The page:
It was a question that Luuk de Jong had been expecting. How does a player’s value drop from €12million to €5.5million in the space of two years?
“The first year was difficult because of my injury and because it is not easy when you go into a big league,” he explained to BILD. “In the second year from the beginning I received no chances.”
Signed in the summer of 2012, De Jong arrived at Borussia Mönchengladbach just as three of its key components were departing. The sales of Marco Reus, Roman Neustädter and Dante to Borussia Dortmund, Schalke and Bayern Munich respectively had seen Gladbach left with a hole in their squad.
Seen as an important cog in the new look side, the pressure placed on De Jong was instant, and significant for such young shoulders: “We don’t just have high expectations of him. He radiates it,” sporting director Max Erbel told the club’s website.
Comparisons were quickly made. Asked if he could be the new Klaas-Jan Huntelaar, many saw the then 21-year-old as the replacement for Reus and the 18 goals he netted in his final season with the club.
Struggling to match those lofty heights he was branded a flop by Kicker. It seemed a harsh evaluation when considering how little service he was receiving. The previous year the club had played fluid attacking football yet that was no longer the case. Cast into a difficult situation his struggle only cemented itself heading into his second season.
Arriving late to the squad due to commitments with the Netherlands U21 side, in de Jong’s absence Lucien Favre opted to use Raffael and Max Kruse in attack. With the two quickly developing a partnership, it left little in the way of opportunities for De Jong. By January, he had seen less than 90 minutes of competitive action - something had to change.
“The coach did not give me the impression he had faith in me,” De Jong said at the start of the year. “He just did not talk to me that much.”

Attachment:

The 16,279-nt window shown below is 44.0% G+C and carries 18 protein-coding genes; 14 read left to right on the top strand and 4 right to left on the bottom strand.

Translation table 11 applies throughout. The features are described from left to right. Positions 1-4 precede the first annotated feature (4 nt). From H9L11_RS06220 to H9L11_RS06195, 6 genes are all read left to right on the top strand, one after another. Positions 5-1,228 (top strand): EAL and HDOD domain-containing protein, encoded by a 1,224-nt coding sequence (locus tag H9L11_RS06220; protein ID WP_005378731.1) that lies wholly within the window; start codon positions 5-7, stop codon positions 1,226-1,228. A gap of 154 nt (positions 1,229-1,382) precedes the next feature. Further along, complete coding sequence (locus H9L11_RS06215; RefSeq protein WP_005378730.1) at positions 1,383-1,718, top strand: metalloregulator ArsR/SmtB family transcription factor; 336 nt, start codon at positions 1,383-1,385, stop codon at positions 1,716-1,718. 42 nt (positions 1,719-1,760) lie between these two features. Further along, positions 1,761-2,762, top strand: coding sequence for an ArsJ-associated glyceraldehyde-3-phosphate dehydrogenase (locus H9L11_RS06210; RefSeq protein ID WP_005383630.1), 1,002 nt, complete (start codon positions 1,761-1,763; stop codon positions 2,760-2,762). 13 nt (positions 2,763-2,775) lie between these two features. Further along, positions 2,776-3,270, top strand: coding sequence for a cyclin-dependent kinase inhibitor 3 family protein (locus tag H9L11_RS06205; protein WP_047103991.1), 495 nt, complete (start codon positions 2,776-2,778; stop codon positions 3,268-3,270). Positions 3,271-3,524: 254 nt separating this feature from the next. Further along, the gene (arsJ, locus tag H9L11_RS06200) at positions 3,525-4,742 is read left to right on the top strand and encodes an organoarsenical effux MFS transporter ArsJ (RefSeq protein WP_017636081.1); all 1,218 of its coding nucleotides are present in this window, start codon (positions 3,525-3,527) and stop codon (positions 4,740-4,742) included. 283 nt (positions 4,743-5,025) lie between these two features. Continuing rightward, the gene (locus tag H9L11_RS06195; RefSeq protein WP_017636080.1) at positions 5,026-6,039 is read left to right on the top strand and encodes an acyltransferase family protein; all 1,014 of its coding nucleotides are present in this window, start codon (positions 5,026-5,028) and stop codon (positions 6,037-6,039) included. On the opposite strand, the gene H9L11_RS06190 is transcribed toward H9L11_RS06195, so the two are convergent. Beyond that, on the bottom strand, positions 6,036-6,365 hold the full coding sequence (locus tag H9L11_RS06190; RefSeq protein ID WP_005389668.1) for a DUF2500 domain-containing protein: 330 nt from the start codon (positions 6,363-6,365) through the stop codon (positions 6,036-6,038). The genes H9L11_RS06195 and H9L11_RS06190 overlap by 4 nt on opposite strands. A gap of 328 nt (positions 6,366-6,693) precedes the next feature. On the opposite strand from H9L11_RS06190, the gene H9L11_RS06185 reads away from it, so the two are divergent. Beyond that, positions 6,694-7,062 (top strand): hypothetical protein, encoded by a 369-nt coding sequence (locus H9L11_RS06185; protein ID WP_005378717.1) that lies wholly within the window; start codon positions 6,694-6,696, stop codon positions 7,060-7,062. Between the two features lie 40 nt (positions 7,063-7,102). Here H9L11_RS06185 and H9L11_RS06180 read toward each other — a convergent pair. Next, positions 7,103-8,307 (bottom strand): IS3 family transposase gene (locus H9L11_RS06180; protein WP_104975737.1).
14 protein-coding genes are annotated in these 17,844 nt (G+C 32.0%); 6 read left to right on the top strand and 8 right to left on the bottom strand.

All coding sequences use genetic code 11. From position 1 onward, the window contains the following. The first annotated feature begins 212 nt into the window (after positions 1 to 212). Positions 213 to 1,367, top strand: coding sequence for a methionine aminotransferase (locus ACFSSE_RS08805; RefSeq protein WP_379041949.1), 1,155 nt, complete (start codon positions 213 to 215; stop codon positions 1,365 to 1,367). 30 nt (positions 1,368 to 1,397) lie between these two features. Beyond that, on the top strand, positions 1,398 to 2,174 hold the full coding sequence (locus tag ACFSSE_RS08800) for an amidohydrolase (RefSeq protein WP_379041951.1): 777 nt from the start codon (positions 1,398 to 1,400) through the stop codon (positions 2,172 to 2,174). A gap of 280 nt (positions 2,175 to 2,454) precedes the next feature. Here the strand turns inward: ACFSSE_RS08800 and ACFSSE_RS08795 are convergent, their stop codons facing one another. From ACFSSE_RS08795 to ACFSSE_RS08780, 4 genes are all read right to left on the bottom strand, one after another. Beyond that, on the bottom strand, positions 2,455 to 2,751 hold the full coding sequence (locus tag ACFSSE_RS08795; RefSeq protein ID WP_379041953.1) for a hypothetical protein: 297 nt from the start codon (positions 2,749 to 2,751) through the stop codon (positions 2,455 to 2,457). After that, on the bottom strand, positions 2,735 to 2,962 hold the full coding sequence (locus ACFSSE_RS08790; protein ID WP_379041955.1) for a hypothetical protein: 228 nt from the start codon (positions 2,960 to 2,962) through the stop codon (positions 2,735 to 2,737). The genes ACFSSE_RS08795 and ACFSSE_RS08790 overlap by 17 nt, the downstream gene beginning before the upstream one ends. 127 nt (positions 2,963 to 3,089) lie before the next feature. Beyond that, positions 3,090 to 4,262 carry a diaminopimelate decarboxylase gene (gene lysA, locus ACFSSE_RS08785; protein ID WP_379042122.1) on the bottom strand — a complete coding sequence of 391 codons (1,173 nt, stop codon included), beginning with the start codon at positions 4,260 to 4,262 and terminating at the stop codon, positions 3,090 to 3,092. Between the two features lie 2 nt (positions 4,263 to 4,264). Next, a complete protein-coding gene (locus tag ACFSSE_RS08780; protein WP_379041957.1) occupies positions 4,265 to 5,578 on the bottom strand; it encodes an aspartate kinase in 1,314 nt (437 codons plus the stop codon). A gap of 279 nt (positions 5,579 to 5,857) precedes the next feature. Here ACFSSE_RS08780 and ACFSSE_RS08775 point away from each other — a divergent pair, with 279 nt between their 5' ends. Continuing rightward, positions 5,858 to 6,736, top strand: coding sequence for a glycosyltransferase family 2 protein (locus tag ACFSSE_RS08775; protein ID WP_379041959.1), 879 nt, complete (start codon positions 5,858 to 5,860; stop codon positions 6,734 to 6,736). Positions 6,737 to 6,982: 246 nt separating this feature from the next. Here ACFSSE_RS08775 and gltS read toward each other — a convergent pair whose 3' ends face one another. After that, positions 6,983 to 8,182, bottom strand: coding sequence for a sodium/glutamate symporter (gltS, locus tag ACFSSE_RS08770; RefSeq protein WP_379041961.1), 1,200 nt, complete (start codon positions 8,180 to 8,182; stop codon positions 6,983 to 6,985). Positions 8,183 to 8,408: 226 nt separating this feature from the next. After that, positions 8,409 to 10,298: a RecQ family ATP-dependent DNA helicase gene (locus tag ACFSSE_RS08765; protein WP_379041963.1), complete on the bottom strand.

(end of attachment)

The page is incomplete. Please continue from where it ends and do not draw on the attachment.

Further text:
In a desperate bid to rectify his situation he took a loan move to Newcastle United. His new teammates were instantly impressed: “You can see in training he’s a very good finisher,” Steven Taylor told the club’s official programme in February. “He never snatches at things and is always cool and calm.”
Yet despite his composure, De Jong struggled to reignite his career - operating in a deeper role than he preferred. A move to the Premier League had never seemed wise for a player that had struggled to adjust to the added physicality of the Bundesliga.
By the end of the campaign, De Jong had racked up 12 appearances and no goals, leaving little justification for keeping him on Tyneside. Instead, the club acquired his older brother Siem from Ajax - the attacking midfielder taking less than 45 minutes to open his Magpies account during a friendly against Oldham Athletic.
Reflecting on his time in Germany, De Jong remains positive: “The change was not a mistake,” he explained to BILD. “I wanted to take the next step. You do not know what would have happened if I had not taken the step and tried it. It is a pity that I could not reveal what my qualities are.”
Speaking on his departure Erbel said: “We wish Luuk all the best for his future and we look forward to seeing him again in a friendly game that we’ve arranged.” And with that a chapter closed on the young striker’s career.
Signed to a five-year deal by PSV Eindhoven, de Jong has quickly repaid the faith shown in him with a goal in the club’s Europa League qualifier against Polish side St. Pölten. His first competitive strike in 974 minutes of football, he added to that with another goal in the second leg. “It’s just good for me to get back to scoring a goal, but I have to make a few more,” de Jong told Fox Sports.
Now in the more familiar surroundings of the Eredivisie, De Jong will also be hoping he can keep alive a family tradition. Since 2009, a league winners’ medal has always made its way to the De Jong household, one from his and four from brother Siem.
Speaking on his new side’s title chances De Jong told Telegraaf: “PSV last year had a team with many young players, but they all now have an extra year of experience., I think we will see another PSV this season. My goal is to be champion with PSV and preferably as soon as possible.”
Beginning their campaign with a 3-1 win over Willem II, the club host NAC Breda this weekend hoping for another strong showing. With de Jong now seemingly settled in his new surroundings, ready to get his career back on track he can begin to look forward and plan for his future: “I hope that someday I again get the chance to show that I am not a flop.”
Watch Luuk de Jong in action for PSV as they take on NAC Breda at 5.30pm on Sky Sports 5 this Saturday